Canada supports a new legally binding global agreement on plastics as UN meeting kicks off in Kenya

News release

February 28, 2022 – Gatineau, Quebec

As ministers of the Environment and other leaders meet at the United Nations Environment Assembly (UNEA) in Nairobi, Kenya, this week, more than 170 Member States will deliberate over the launch of a process to develop a new global agreement on plastic pollution.

The Honourable Steven Guilbeault, Minister of Environment and Climate Change, and the Canadian delegation are supporting the development of a new ambitious and legally binding global agreement that takes a full life cycle approach to address plastic pollution.

Canada has also been helping to lead the process in its role as co-facilitator, along with Ghana, to bring countries together, build consensus, and secure the mandate needed to develop an ambitious legally binding global agreement. A resolution supporting this mandate will be considered by ministers later this week.

Unsustainable plastic production and consumption, and the associated waste generated, are accelerating at an unprecedented rate. The global impacts of an exponential increase in plastic production are manifested in many areas of the environment and the global plastic pollution crisis is increasingly affecting people and the planet.

A coordinated approach with targeted, ambitious, and sustained action is needed to address plastic pollution globally. A strong resolution at UNEA would launch the necessary process to bring the international community together to enact global change by focusing efforts to tackle plastic pollution across all stages of the plastics life cycle through a binding agreement. This means working with stakeholders to mobilize investments and advance necessary solutions at the local, regional, and global levels to transition to a circular plastics economy. This includes measures such as improving product design, enabling sustainable use and management, and removing plastics from the environment.

Building off Canada’s 2018 G7 Presidency and ongoing efforts to champion the Ocean Plastics Charter, the Government of Canada continues to advocate for the transition to a circular economy for plastics. The Charter’s targets and objectives, which were heavily negotiated and developed in consultation with other governments, industry, and civil society, can form an important basis for the development of a new legally binding global agreement on plastic pollution and scaling up global action. Canada is steadfast in its commitments to demonstrate leadership and take strong action to reduce plastic pollution, protect biodiversity, and promote a healthy environment here at home and around the world.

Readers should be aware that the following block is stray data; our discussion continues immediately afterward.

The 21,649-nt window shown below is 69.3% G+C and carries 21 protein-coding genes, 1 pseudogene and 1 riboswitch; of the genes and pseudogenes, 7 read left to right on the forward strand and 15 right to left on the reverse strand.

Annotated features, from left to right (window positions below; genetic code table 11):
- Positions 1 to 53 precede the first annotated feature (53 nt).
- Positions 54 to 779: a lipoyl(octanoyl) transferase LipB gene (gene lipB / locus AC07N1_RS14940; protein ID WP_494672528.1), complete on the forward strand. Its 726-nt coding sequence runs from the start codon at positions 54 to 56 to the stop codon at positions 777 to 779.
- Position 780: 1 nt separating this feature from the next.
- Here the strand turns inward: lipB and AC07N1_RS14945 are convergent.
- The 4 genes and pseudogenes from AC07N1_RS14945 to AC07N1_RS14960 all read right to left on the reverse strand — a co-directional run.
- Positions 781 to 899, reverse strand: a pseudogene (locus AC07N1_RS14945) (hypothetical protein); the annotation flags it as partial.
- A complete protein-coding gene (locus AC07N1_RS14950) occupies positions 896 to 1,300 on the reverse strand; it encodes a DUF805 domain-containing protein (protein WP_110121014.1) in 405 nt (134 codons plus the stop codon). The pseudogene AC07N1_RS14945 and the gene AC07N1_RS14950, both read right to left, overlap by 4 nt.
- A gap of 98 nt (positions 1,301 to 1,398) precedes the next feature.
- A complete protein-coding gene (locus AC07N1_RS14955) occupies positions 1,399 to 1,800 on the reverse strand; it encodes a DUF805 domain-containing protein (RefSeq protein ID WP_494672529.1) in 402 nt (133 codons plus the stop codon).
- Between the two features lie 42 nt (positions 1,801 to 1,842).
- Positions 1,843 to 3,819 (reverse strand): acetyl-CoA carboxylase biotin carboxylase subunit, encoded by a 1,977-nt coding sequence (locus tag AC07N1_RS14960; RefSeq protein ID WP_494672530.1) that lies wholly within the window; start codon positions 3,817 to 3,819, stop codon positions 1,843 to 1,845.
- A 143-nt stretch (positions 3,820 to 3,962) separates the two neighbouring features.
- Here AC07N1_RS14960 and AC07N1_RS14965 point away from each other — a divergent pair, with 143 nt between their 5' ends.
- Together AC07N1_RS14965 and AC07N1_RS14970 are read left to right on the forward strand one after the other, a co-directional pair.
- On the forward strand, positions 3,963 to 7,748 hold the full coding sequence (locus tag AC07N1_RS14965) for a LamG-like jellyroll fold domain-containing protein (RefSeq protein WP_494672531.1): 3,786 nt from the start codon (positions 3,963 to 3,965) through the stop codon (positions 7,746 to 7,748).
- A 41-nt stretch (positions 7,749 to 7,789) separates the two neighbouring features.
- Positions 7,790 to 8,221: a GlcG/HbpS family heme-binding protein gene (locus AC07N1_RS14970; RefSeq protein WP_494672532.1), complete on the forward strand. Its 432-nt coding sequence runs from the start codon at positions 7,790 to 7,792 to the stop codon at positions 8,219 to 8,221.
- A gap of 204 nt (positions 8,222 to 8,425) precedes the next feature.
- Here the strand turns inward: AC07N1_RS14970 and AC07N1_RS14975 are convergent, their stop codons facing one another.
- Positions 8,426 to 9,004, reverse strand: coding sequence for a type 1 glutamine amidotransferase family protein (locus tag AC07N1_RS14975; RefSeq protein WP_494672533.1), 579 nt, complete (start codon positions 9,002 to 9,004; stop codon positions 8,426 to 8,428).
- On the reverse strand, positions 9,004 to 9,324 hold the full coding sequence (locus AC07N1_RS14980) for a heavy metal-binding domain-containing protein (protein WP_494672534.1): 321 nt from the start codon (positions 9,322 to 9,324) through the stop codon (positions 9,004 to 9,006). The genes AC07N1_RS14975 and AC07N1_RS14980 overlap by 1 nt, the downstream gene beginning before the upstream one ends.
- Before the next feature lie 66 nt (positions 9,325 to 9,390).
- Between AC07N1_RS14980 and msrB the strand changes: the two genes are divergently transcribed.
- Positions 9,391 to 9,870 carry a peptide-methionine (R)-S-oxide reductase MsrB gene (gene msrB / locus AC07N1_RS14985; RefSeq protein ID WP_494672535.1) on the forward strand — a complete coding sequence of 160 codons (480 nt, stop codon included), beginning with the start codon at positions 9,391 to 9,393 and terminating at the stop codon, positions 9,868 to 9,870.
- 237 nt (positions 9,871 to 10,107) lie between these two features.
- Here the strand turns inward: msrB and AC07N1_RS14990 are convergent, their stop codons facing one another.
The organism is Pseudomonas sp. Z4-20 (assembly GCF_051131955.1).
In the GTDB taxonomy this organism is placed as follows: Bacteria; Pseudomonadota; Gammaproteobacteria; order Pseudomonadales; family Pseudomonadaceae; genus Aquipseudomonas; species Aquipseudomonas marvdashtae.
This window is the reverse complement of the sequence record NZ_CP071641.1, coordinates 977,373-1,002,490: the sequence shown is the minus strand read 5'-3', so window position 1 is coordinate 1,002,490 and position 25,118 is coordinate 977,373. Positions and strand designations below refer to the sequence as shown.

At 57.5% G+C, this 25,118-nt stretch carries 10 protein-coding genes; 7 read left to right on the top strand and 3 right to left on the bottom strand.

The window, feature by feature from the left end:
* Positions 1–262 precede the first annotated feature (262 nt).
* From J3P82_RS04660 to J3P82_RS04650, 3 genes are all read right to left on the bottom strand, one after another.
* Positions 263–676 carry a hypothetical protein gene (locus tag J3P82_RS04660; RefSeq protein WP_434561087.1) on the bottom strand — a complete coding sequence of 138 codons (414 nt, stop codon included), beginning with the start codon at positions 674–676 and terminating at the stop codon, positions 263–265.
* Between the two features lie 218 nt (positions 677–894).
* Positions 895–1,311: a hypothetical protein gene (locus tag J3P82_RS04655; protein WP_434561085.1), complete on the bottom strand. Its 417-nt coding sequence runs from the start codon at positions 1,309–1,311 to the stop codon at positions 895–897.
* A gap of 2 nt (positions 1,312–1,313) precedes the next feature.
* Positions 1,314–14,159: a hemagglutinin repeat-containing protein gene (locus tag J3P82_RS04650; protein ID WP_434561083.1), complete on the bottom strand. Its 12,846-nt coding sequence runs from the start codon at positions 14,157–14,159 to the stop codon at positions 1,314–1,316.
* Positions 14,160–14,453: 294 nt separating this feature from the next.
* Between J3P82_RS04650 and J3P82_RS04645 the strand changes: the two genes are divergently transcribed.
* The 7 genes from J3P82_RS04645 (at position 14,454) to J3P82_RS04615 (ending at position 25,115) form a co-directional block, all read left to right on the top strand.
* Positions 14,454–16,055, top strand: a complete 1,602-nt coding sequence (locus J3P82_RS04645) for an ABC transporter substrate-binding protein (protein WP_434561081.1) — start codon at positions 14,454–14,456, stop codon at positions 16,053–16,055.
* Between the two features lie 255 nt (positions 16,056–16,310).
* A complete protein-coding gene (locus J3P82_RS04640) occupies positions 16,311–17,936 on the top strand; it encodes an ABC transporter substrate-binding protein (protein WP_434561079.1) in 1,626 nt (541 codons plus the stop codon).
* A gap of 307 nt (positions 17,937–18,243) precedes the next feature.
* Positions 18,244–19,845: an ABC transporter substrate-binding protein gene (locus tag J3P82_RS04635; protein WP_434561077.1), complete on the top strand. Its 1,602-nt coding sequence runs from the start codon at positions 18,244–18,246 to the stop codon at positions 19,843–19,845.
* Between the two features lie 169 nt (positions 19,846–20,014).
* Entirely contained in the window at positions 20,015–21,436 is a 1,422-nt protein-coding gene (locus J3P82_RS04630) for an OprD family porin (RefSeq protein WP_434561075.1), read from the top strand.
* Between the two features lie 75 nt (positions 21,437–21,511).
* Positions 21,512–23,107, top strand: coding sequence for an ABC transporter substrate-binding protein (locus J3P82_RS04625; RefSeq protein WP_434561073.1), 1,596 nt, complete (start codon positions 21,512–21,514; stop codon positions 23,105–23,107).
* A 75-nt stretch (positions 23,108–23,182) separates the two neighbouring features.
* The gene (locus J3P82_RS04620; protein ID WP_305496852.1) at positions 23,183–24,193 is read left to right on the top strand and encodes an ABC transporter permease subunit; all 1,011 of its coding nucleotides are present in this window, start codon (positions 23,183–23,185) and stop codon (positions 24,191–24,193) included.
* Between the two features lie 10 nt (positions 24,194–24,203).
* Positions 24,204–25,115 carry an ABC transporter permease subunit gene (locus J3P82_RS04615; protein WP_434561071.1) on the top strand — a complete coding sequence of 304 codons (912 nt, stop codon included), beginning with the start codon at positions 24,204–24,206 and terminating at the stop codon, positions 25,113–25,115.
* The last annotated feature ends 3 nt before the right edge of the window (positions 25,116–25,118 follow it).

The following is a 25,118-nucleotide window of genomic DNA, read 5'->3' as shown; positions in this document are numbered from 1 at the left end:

Domestically, the Government of Canada is moving toward zero plastic waste by 2030, taking regulatory steps to ban harmful single-use plastics, including plastic checkout bags, straws, and six-pack rings as early as the end of 2022. The Government of Canada is also introducing recycled content requirements for plastic products so that more plastic is kept in our economy and out of landfills. Alongside provinces and territories, we are moving forward on a Canada-wide strategy to achieve zero plastic waste, including to make plastics producers responsible for their waste. The Government of Canada has also committed over $19 million to support Canadian small and medium-sized businesses to develop solutions to address plastic pollution.


“Canada has been facilitating and supporting the creation of a legally binding agreement on global plastic pollution. We will come to the table every day during the negotiations this week in Nairobi, to do what we can to bring countries together on meaningful action on plastic pollution. Our environment, and the many people and communities affected, simply cannot wait—meaningful commitments are needed now. That’s why Canada supports an ambitious, legally binding global agreement on plastics that takes into account the life cycle of plastic pollution.”

– The Honourable Steven Guilbeault, Minister of Environment and Climate Change

Quick facts

  • On June 9, 2018, Canada, France, Germany, Italy, the United Kingdom, and the European Union adopted the Ocean Plastics Charter to demonstrate their commitment to take concrete and ambitious action to address the problem.

  • Canada is delivering $100 million to advance the goals of the Charter and address plastic waste in developing countries, spark innovation to beat plastic pollution, and support innovative private-public partnerships.

Associated links


Kaitlin Power
Press Secretary
Office of the Minister of Environment and Climate Change

Media Relations
Environment and Climate Change Canada
819-938-3338 or 1-844-836-7799 (toll-free)

Environment and Climate Change Canada’s Twitter page

Environment and Climate Change Canada’s Facebook page

Page details

Date modified: